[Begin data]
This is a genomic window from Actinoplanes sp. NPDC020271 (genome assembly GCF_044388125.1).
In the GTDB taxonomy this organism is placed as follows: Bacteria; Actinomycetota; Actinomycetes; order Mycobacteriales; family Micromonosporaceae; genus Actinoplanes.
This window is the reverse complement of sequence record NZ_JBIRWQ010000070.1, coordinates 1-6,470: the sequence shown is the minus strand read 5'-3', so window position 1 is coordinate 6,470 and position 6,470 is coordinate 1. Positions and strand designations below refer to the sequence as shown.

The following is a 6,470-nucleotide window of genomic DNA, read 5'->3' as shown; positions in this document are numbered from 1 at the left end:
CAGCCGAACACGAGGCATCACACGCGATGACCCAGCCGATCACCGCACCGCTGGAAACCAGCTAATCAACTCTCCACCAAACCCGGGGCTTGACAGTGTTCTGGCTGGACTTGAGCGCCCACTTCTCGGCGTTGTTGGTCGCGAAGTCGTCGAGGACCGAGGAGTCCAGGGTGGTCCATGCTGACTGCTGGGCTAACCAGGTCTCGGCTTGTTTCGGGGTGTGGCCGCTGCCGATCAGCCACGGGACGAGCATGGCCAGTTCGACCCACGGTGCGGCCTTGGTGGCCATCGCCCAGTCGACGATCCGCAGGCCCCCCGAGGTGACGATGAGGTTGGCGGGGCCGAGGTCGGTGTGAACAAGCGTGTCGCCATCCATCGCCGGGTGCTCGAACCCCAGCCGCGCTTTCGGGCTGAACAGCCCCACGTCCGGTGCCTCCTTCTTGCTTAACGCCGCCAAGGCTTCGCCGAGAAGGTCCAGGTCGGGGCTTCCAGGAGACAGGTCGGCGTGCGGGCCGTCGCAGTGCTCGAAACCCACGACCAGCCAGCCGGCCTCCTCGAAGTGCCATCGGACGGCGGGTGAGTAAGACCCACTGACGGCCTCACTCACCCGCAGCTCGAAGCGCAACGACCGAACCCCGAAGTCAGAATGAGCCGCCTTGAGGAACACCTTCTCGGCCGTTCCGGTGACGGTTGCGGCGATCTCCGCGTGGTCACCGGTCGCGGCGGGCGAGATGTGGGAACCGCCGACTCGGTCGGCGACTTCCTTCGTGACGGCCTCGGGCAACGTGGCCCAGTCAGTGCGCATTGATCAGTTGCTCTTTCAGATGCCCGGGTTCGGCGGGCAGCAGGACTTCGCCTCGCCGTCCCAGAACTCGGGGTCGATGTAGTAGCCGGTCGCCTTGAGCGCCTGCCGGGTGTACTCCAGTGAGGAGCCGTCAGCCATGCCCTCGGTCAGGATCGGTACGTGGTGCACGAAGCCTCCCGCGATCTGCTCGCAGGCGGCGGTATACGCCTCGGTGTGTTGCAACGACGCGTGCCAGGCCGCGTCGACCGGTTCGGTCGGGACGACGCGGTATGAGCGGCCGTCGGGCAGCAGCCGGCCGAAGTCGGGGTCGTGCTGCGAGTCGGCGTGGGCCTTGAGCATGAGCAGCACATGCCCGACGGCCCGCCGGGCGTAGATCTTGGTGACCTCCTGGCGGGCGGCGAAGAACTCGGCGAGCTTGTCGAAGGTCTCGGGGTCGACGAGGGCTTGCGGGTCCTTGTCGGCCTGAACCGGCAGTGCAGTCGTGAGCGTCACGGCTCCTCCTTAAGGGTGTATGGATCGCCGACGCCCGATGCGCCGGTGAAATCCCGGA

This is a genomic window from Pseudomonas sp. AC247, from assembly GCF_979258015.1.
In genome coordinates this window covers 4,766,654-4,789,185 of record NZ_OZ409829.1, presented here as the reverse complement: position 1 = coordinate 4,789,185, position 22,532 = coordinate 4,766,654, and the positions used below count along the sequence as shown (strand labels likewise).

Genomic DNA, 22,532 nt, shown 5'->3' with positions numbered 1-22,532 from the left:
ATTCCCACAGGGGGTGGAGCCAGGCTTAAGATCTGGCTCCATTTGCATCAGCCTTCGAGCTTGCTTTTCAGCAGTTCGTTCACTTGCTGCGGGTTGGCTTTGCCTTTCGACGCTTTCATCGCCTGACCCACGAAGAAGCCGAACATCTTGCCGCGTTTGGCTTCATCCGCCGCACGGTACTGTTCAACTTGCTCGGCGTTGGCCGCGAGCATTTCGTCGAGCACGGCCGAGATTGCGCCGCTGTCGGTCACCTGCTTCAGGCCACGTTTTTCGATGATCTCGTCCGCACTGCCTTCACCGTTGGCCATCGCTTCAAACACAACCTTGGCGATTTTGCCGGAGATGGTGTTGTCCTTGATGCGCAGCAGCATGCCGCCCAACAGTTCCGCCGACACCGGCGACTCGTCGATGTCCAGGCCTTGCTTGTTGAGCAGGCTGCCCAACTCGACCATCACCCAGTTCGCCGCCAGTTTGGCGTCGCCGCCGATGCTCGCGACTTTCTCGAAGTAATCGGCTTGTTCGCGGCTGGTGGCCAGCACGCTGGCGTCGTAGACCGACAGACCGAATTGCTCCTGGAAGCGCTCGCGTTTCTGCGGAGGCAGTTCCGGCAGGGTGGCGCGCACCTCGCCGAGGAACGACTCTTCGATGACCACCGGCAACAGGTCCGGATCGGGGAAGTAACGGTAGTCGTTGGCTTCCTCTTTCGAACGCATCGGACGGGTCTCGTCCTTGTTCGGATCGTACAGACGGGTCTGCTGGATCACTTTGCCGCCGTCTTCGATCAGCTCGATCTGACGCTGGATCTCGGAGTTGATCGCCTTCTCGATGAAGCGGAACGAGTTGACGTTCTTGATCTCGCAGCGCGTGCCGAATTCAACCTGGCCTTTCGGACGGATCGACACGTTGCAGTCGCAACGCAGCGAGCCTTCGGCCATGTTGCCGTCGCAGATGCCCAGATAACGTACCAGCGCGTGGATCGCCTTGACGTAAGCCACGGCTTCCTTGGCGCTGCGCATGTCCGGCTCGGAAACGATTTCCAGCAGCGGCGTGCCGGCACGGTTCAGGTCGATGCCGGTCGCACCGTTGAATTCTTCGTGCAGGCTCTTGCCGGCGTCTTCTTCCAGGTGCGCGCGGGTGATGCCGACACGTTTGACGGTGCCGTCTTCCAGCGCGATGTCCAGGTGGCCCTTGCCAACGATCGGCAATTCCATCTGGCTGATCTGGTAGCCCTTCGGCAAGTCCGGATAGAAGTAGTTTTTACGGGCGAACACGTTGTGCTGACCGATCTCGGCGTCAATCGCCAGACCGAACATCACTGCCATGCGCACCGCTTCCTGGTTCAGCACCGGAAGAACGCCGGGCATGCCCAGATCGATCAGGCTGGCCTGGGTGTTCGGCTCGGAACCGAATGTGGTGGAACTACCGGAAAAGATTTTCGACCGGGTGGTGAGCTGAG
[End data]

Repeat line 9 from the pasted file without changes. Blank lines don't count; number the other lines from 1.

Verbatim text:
ATTCCCACAGGGGGTGGAGCCAGGCTTAAGATCTGGCTCCATTTGCATCAGCCTTCGAGCTTGCTTTTCAGCAGTTCGTTCACTTGCTGCGGGTTGGCTTTGCCTTTCGACGCTTTCATCGCCTGACCCACGAAGAAGCCGAACATCTTGCCGCGTTTGGCTTCATCCGCCGCACGGTACTGTTCAACTTGCTCGGCGTTGGCCGCGAGCATTTCGTCGAGCACGGCCGAGATTGCGCCGCTGTCGGTCACCTGCTTCAGGCCACGTTTTTCGATGATCTCGTCCGCACTGCCTTCACCGTTGGCCATCGCTTCAAACACAACCTTGGCGATTTTGCCGGAGATGGTGTTGTCCTTGATGCGCAGCAGCATGCCGCCCAACAGTTCCGCCGACACCGGCGACTCGTCGATGTCCAGGCCTTGCTTGTTGAGCAGGCTGCCCAACTCGACCATCACCCAGTTCGCCGCCAGTTTGGCGTCGCCGCCGATGCTCGCGACTTTCTCGAAGTAATCGGCTTGTTCGCGGCTGGTGGCCAGCACGCTGGCGTCGTAGACCGACAGACCGAATTGCTCCTGGAAGCGCTCGCGTTTCTGCGGAGGCAGTTCCGGCAGGGTGGCGCGCACCTCGCCGAGGAACGACTCTTCGATGACCACCGGCAACAGGTCCGGATCGGGGAAGTAACGGTAGTCGTTGGCTTCCTCTTTCGAACGCATCGGACGGGTCTCGTCCTTGTTCGGATCGTACAGACGGGTCTGCTGGATCACTTTGCCGCCGTCTTCGATCAGCTCGATCTGACGCTGGATCTCGGAGTTGATCGCCTTCTCGATGAAGCGGAACGAGTTGACGTTCTTGATCTCGCAGCGCGTGCCGAATTCAACCTGGCCTTTCGGACGGATCGACACGTTGCAGTCGCAACGCAGCGAGCCTTCGGCCATGTTGCCGTCGCAGATGCCCAGATAACGTACCAGCGCGTGGATCGCCTTGACGTAAGCCACGGCTTCCTTGGCGCTGCGCATGTCCGGCTCGGAAACGATTTCCAGCAGCGGCGTGCCGGCACGGTTCAGGTCGATGCCGGTCGCACCGTTGAATTCTTCGTGCAGGCTCTTGCCGGCGTCTTCTTCCAGGTGCGCGCGGGTGATGCCGACACGTTTGACGGTGCCGTCTTCCAGCGCGATGTCCAGGTGGCCCTTGCCAACGATCGGCAATTCCATCTGGCTGATCTGGTAGCCCTTCGGCAAGTCCGGATAGAAGTAGTTTTTACGGGCGAACACGTTGTGCTGACCGATCTCGGCGTCAATCGCCAGACCGAACATCACTGCCATGCGCACCGCTTCCTGGTTCAGCACCGGAAGAACGCCGGGCATGCCCAGATCGATCAGGCTGGCCTGGGTGTTCGGCTCGGAACCGAATGTGGTGGAACTACCGGAAAAGATTTTCGACCGGGTGGTGAGCTGAG